Remembering Nikolai Nikolaivich


By Jeff Thompson —

Nikolai and his family

“Jeff, are you there?” the text message asked.  “Can you call me? There has been a bombing in Stanislav.”

It was a Sunday morning, August 13th.  My wife Paula and I were in church.  We walked out of the service and called our missionary partner, Andriy, in Ukraine.

“Jeff, he said, I have bad news.  The village of Stanislav was bombed today.  Nikolai’s wife Valentina just called.  It was a direct hit on their house.  Nikolai was killed.”

Nikolai and Valentina’s house before the bombing

Eleven Months Ago

One of the hardest hit areas of Ukraine was Kherson in the south.  They were occupied by Russian forces for eight months until October 2022.  In October, a pastor in Kherson asked Andriy if we could help families in the surrounding smaller villages.  He said one of his elders lives there, Nikolai, and he would help us.

Andriy arranged three different truckloads of firewood and we travelled there with a load of wood burning stoves.  That was my first meeting with Nikolai.  We stayed with him, but he warned us.  “I don’t have a cellar.”

In the case of further shelling, there would be nowhere to seek refuge from the bombs.  He wanted to make sure we understood.

“Nikolai, where did you go during the Russian occupation?  Did you evacuate to somewhere else?”  I asked.

“No” he said.  “I stayed here.  I told the Russian soldiers about Jesus and that I wasn’t going anywhere.”

The next day a 40’ truck arrived and Nikolai arranged men from the village to unload the firewood in front of his house.  It definitely took a village to unload and distribute the wood.  Nikolai was the right man for the job.  However, the presence of our vans, and the firewood truck, caused shelling later on in the day.  We had already left, but Nikolai called us to say that shells landed 30 yards from his house.

He said he hoped we would come back and help more families.  We promised we would.  People were grateful for the help they received, and everyone was intent on rebuilding their homes and lives.

August 13, 2023

Valentina sat next to Nikolai on the couch in their combined living room/kitchen.  Her phone rang.  It was her daughter, Yulia. Valentina moved to go talk in the other room.  A few moments later, she was knocked unconscious by an explosion from a Russian bomb.

Their home was the only one hit.  Valentina says they were probably targeted due to helping people in their village.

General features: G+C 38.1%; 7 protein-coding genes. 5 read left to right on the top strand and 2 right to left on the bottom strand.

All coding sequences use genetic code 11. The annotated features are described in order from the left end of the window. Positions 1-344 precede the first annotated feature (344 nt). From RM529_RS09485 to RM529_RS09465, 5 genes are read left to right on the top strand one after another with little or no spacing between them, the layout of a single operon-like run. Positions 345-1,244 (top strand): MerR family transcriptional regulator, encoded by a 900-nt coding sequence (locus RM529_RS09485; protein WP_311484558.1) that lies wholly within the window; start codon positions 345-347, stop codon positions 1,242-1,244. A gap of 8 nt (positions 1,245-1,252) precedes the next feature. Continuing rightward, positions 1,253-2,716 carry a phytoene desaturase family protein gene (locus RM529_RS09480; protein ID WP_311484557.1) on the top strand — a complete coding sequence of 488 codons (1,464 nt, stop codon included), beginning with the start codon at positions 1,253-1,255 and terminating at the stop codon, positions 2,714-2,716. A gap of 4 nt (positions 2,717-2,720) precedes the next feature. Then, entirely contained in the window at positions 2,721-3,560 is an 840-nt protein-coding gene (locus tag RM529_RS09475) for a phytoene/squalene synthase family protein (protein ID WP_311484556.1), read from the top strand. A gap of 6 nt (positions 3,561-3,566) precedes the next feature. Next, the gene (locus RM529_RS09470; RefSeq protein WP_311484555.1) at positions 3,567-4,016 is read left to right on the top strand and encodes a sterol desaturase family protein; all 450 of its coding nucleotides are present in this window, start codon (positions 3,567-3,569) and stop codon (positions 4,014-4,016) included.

Their home after the bombing (photo: Mercy Projects)

Nikolai gave his life doing what he loved, serving people in their time of need.  He was a committed believer who loved his family, and an elder in his church. He served in the midst of extreme hardship and danger.

Some people ask me, “Isn’t Ukraine Corrupt?  Should America be helping them?”

This is the type of question I hear quite often these days.  I didn’t hear it last year when the war started, but now, many politically conservative people (I am one) focus their attention on corruption in Ukraine and the fact that America should be spending its money on problems here at home.  I think it is a fair question.  Misguided, but fair.

For me, Ukraine is not political.  We worked there long before anyone knew of Burisma or bribery schemes.  Ukraine has always been riddled with corruption.  It was slow to break away from its Soviet way of doing things.

This war is not a “family squabble” or a “border dispute” as some have claimed in American media.  They lost four million people to the Josef Stalin man-made Great Famine of 1933 because they insisted on keeping their own language, history, and culture.  They broke away from the Soviet Union in 1991.  I was there when they filled Maidan Square with tents and camped out, demanding freedom from the Soviets.

Now, they are fighting for survival as a nation.  Without our help, they won’t succeed.

Ukraine has religious freedom.  Churches, including Catholic, Protestant, and Orthodox are active and vibrant.  Foreign missionaries are welcome in Ukraine, but not in Russia.

God calls us to love all people.  Again, we have the opportunity to serve people in Ukraine.  We do not have that opportunity in Russia.  This is an important time to be there and to love people in Christ’s name.  The Ukrainian people depend on us, as believers, to stand with them in the midst of their suffering.

Nikolai was a man of faith.  And he was grateful to you, through your tangible support, for helping his people.  I know this is what the Lord wants us to be doing at Mercy Projects.  Thank you for standing with us.


To learn more about Mercy Projects, go here